Nestled within the tranquil natural beauty of the Lake District is one of the most quaint and beautiful man-made bridges you’re likely to find in the UK, if not the wider world. Slater’s Bridge (which we’ve also seen written as Slaters Bridge and Slater Bridge, but the possessive is the correct format) can be found spanning the River Brathay, which is not far from the tiny and picturesque village of Little Langdale in the Lake District.
So, what makes Slater’s Bridge so special? Well, if you’re not particularly interested in British history or the English countryside, you might think there’s nothing outstanding about this area. However, if you’re the kind of person who likes to spend some time in the most beautiful spots Britain has to offer, then Slater’s Bridge should definitely be on your list. Let’s talk about this tiny yet mighty bridge: what is it, where is it, and why should you go?
What is Slater’s Bridge?
Historically, the village of Little Langdale found itself at the intersection of several packhorse routes, meaning that many travellers would move through this village in order to reach their destinations. Slater’s Bridge is a packhorse bridge that would frequently bear the weight of these noble beasts and their masters, so if you were alive in the 17th century, you would often see travellers moving along this bridge in order to transport whatever goods they were carrying.
The bridge itself was constructed in the 16th century and is made of slate, which is also usually what would be carried by those crossing the bridge, poetically enough. It doesn’t perhaps look as impressive as it once did thanks to many years of wear, but the bridge is still intact, and you can still cross it today. Doing so will give you an incredible view of the Lake District, although admittedly, it’s hard to get a view of this area that isn’t spectacular.
Where can Slater’s Bridge be found?
If you want to explore the area around Slater’s Bridge, it can easily be found simply by taking a walk down the road from the beautiful Three Shires Inn, which is in Little Langdale. In fact, if you’re able to get a room, the Three Shires Inn itself is a gorgeous place to stay, especially if you’re planning on exploring the wider Lake District area. It’s a truly quaint little English inn with ten rooms, homemade food, and a picturesque view.
If you’re not staying at the inn, then you’ll find a couple of different car parks nearby, including a park in Little Langdale from which you can base yourself. It’s worth spending a little time in the village before you set out for Slater’s Bridge, as there are lots of little nooks and crannies that can be explored, but if you’re keen to get to the bridge itself, you should see a lane that descends towards it, and it shouldn’t take you too long to reach this lovely historical site.
What is there to do at Slater’s Bridge?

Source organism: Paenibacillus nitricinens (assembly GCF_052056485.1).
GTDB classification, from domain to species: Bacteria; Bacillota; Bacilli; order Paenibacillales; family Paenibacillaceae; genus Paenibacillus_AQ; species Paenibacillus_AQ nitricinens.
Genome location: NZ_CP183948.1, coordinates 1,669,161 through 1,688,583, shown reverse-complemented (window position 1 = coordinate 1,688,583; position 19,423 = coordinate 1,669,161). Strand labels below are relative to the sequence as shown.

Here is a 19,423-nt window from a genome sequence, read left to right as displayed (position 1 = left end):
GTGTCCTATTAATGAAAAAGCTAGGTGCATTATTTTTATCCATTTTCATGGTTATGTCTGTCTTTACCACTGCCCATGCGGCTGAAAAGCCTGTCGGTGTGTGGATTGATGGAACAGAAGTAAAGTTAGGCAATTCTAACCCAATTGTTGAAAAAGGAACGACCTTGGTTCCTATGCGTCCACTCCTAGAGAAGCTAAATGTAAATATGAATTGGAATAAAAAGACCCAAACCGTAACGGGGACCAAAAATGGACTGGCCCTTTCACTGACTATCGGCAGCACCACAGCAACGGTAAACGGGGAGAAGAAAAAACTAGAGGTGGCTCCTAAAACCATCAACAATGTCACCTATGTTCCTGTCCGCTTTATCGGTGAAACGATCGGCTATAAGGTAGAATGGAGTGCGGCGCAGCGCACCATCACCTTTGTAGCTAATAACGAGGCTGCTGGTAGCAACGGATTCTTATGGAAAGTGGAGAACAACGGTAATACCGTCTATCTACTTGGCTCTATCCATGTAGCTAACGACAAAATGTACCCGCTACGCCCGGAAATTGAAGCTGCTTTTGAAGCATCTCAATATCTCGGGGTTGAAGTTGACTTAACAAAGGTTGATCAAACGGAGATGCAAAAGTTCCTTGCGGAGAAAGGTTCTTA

Admittedly, the bridge itself isn’t particularly “interesting” in a traditional sense; you won’t find massively built-up tourist features dotted around Slater’s Bridge, so if you’re looking for “excitement”, you’re probably looking in the wrong place.
However, if what you want is to see a historically-significant (and, indeed, Grade II-listed) building, then Slater’s Bridge will accommodate that desire. It’s an impressive-looking artefact that will put you in mind of the hustle and bustle of packhorses wandering across it; try to imagine yourself as a 16th-century traveller who’s transporting slate from one of the nearby mines, taking part in the gradual construction of England as we know it today.
Of course, you can also take a picnic or some lunch and sit at or near the bridge, looking out over the picturesque Lake District as you enjoy your meal. Make sure to tidy up after yourself, as always; despoiling these sites of natural beauty simply won’t do. Let others enjoy them as you have!
Why should you visit Slater’s Bridge?
You should visit Slater’s Bridge because it makes for a great walk from Little Langdale, and if you’re looking for something to do within the wider Lake District area, this is as good an excuse as any to ramble on down a path and see the natural beauty around you.
There’s more to see here than just the bridge, though. Across the bridge and down the lane a little ways is Cathedral Cave, which is a slate mine that’s no longer in use. The cave is an impressive natural rock formation that’s seemingly supported by a vertiginous rock pillar. It’s awe-inspiring simply standing inside the cave, which is also lit by natural “window” openings, making this a beautiful spot to stand in when summer is at its height (although it’s lovely all year round, as we’re sure you can imagine).
Later on down the path, you’ll also find Hodge Close Quarry, which was used in Netflix’s series The Witcher. When you arrive there, you’ll understand why; the quarry eerily resembles a skull, making it the perfect backdrop for a fantasy series like The Witcher. Of course, you likely won’t encounter any monsters, bandits, or steely-eyed magical warriors here, but you can always imagine them! This quarry makes for the perfect stop-off after a day of exploring the magical environs of the Lake District.